process capability on one sided specification

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    Good day. im just confusing of what process capabiltiy index to use when their is one sided specification only. Please help me.
    Email me at [email protected] for some suggestions and comments . I’ll appreciate all concern. Thank you very much



    Hi George,
    For a feature with only an upper spec limit (USL), use the following, where mu-hat is an estimate of the process average and sigmaST-hat is an estimate of the short-term process standard deviation (usually estimated by R-bar / d2):
    Cpk-hat = (USL – mu-hat) / (3 sigmaST-hat)
    If the feature has only a lower spec limit (LSL), use the following:
    Cpk-hat = (mu-hat – LSL) / (3 sigmaST-hat)
    If you prefer to estimate long-term capability, estimate sigmaLT with S-total / c4 and use the following:
    Ppk-hat = (USL – mu-hat) / (3 sigmaLT-hat)
    Ppk-hat = (mu-hat – LSL) / (3 sigmaLT-hat)
    Of course, before estimating process capability, the process should be stable, as demonstrated by an appropriate control chart.  In addition, the above formulas assume the process output is close to a normal distribution.
    Hope this helps.


    Robert Butler

      If you are dealing with a unilateral tolerance and your measure is non-normal (e.g. taper, flatness, surface finish, concentricity, eccentricity, perpendicularity, roundness, straightness,squareness, weld bond strength, casting hardness, shrinkage, hole location, parallelism, etc) then you will need to use the following:
    Equivalent P’pu = maximum{ (USL-T)/(x99.865-x50), (USL-x50)/(x99.865-x50)}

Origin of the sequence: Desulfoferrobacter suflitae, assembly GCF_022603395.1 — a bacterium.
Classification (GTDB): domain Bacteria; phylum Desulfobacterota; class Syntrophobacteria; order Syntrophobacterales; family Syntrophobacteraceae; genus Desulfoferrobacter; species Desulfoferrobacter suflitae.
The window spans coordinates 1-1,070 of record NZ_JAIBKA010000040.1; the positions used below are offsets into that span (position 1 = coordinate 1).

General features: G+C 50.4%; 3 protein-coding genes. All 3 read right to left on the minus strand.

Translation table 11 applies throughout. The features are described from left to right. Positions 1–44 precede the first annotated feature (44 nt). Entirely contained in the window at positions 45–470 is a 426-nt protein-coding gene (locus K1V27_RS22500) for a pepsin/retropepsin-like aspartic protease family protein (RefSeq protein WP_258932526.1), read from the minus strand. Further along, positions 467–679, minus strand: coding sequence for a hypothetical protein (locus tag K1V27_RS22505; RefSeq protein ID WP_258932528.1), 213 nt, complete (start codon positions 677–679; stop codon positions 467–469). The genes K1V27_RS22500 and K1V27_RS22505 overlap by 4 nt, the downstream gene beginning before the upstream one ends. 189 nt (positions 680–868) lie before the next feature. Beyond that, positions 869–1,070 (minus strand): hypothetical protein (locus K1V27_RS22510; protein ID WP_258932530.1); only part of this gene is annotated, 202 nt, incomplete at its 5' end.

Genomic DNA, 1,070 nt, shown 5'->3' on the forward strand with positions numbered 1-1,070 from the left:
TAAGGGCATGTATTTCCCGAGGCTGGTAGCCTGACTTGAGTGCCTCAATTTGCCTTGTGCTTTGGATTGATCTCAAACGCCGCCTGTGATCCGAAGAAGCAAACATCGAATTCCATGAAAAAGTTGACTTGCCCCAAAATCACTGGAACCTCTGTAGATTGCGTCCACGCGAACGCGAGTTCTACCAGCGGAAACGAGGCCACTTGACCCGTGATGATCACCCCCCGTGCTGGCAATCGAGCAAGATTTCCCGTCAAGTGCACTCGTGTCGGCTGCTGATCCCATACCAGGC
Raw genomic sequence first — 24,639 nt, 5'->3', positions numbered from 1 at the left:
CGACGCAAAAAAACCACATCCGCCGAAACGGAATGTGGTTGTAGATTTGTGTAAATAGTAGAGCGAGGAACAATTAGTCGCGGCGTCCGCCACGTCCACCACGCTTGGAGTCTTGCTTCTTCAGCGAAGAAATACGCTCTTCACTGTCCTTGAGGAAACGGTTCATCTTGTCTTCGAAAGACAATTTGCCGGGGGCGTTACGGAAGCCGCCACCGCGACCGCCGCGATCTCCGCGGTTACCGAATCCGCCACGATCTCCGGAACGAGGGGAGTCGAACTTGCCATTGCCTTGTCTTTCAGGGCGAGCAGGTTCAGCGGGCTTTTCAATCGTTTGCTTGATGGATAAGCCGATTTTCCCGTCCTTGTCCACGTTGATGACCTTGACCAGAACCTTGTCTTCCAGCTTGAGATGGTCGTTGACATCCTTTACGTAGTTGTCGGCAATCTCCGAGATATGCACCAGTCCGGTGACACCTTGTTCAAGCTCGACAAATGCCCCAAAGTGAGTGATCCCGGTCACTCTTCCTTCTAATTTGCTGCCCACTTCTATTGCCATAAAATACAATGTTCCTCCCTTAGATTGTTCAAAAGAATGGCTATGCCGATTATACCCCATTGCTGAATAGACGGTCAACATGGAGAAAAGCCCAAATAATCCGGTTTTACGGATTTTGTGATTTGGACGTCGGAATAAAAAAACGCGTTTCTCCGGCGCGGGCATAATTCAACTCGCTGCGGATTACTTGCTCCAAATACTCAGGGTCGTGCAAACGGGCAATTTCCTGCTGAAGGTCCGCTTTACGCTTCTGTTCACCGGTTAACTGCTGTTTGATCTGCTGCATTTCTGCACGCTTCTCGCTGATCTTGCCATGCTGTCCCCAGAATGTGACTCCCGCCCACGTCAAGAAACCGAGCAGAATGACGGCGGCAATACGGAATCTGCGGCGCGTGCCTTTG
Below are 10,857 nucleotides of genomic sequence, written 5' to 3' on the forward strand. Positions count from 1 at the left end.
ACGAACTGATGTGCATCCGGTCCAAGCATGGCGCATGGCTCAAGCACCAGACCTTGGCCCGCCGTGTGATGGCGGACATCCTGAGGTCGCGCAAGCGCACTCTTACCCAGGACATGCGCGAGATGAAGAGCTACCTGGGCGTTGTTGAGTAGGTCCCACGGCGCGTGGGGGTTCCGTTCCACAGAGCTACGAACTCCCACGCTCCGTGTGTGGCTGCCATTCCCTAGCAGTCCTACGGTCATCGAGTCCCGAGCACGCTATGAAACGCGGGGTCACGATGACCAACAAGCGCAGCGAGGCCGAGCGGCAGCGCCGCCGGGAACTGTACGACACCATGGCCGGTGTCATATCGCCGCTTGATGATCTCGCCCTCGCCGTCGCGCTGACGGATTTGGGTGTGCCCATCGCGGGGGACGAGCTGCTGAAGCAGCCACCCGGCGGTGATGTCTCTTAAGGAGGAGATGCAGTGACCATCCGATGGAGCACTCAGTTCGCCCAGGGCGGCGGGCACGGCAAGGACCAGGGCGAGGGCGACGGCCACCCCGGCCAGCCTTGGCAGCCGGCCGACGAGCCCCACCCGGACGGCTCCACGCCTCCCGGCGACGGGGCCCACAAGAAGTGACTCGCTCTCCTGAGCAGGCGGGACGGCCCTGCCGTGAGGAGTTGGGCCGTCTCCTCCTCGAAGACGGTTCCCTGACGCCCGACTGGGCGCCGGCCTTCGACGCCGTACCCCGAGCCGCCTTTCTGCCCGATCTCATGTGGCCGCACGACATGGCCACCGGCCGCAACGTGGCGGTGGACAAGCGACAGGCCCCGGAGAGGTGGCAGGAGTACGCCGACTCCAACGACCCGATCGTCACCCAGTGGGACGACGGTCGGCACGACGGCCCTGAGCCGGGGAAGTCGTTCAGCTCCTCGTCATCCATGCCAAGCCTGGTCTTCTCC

x99.865=the value at the 99.865% point of the data when plotted on normal probability paper
    x50 = value at the 50% point of the data when plotted on normal probability paper.
    T = target of the process average
    For further reading you should check Bothe – Measuring Process Capability pp.445-447



    I do not agree that all of those measurements are non-normal. Why would you suppose that they are ?


    Robert Butler

    The list of measurements  is a direct quote from pp. 431 of the Bothe text. 
      The actual sentence is “…there are many manufacturing processes that typically generate non-normally distributed outputs, even when in control. Below is a list of twenty such characteristics:”
      The key point of the discussion that follows the list is that all of the measurements listed are bounded by some physical limit and that usually when a process is improved the average of the output distribution is pushed closer to the bound.  Moving the process average closer to the bound tends to make the output distribution skewed.
      This also means that if you are far enough away from the physical limit your data has the chance of passing a test of normality.  We had a discussion about a week ago on this same issue concerning tensile strength.

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